Modified 13Cr martensitic stainless steels (UNS S41426) are a class of materials used for operations involving natural gas production in sweet and moderately sour service conditions. Discrepancies between experimental results and field services have posed problems in identifying the window of service with experiments often overestimating these results. This false-positive is likely attributed to changes in passive film composition and stability with respect to temperature and H2S activity. Electrochemical tests were performed using a 1L autoclave holding 35 bar of CO2 gas with and without H2S at temperatures varied from 25 °C to 150 °C in salt brine solutions with a pH of 3.5. The point defect model approach is used in conjunction with potentiodynamic polarization and chronoamperometry to observe changes in cation vacancy diffusivity that contribute to strengthening and instability. These results indicate a critical point in temperature in the tests with only CO2, where resistance to pitting susceptibility is maximized due to a decrease in the cation vacancy diffusivity.


Modified 13Cr (UNS S41426) (M13Cr) are advantageous as components for wellbores in oil and gas upstream units due to their high strength capabilities and tremendous corrosion resistance in sweet environments with minimal H2S levels. However, previous studies speculate disparities between an overestimation in the application limits for the 110 ksi grade material. Previous experimental results associate this to microstructural differences from varying heat treatments. The proprietary procedures used to manufacture, emphasize a lack of quality control among suppliers.1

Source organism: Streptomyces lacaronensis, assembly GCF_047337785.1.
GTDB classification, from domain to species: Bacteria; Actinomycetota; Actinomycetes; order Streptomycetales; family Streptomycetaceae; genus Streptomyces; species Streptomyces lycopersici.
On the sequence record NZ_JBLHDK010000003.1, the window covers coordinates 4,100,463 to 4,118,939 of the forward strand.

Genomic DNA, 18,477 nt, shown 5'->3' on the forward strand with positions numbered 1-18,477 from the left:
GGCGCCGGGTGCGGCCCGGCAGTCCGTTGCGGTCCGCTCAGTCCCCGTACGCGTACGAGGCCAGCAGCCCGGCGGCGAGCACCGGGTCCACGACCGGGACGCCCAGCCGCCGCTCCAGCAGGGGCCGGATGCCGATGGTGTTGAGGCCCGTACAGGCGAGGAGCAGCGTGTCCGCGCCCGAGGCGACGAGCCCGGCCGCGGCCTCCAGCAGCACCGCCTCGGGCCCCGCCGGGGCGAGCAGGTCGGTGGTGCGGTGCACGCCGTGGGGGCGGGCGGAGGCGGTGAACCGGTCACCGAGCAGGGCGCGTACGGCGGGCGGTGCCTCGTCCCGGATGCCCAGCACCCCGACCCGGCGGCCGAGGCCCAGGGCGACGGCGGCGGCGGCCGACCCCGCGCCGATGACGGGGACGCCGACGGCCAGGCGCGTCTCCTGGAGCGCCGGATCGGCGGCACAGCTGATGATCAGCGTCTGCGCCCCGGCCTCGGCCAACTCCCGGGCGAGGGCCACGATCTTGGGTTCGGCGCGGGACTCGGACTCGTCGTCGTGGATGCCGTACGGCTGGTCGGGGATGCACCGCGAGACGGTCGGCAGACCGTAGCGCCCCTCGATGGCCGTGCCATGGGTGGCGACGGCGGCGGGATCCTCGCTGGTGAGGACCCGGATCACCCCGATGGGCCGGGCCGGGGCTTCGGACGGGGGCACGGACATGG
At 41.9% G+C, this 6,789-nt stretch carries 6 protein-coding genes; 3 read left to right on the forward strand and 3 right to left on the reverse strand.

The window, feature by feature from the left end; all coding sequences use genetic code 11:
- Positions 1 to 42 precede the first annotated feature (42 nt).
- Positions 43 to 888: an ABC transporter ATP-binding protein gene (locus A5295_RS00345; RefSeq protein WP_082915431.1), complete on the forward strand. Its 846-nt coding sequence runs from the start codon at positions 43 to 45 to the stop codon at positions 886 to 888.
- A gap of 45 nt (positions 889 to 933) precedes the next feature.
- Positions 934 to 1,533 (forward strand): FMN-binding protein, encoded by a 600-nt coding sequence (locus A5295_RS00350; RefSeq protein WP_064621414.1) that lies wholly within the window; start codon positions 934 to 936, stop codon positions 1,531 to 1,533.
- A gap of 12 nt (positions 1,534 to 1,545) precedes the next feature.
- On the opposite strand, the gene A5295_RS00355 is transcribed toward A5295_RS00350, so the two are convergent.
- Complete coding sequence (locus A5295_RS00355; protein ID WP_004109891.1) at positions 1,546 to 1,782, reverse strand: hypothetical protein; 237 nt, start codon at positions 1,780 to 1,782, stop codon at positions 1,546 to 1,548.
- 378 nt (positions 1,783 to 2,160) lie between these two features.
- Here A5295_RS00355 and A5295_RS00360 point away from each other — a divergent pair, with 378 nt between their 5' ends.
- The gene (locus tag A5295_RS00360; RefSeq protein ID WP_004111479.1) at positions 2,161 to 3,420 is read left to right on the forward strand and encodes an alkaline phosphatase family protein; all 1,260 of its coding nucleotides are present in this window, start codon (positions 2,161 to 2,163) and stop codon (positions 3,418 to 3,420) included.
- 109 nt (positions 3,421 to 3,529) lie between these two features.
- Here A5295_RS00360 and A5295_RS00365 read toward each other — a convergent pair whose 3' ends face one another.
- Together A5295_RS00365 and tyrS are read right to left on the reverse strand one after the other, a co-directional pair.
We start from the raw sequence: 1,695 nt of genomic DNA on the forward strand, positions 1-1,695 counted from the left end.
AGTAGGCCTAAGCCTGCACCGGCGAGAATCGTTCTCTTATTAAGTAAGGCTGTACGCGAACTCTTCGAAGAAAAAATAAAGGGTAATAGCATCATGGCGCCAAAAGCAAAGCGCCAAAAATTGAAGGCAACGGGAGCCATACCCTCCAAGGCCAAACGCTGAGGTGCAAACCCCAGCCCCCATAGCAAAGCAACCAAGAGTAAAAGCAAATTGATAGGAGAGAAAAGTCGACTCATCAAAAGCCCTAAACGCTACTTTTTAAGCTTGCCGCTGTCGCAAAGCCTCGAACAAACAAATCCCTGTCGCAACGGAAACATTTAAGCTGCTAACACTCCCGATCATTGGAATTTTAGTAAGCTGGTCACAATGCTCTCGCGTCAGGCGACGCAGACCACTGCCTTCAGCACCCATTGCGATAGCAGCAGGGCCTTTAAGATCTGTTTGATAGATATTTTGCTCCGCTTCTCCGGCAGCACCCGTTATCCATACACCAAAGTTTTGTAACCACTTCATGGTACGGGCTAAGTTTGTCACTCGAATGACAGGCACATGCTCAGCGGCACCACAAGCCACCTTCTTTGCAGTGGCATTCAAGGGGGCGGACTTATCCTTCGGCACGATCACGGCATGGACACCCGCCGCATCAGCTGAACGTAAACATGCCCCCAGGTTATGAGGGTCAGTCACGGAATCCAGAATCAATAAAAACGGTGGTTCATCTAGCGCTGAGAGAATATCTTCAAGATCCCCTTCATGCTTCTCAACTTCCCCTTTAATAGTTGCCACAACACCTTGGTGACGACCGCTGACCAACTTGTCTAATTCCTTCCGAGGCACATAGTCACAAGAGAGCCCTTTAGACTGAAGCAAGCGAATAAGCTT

Most of the current studies on M13Cr have relied on mechanical testing methods in verifying windows of service under a range of Cl activities, H2S partial pressures, and pH. Limited studies have been performed in investigating the electrochemical responses that contribute to passive layer breakdown, pit nucleation, and propagation while varying the aforementioned parameters across a broad range of temperatures to identify changes in stability of the passive layer.

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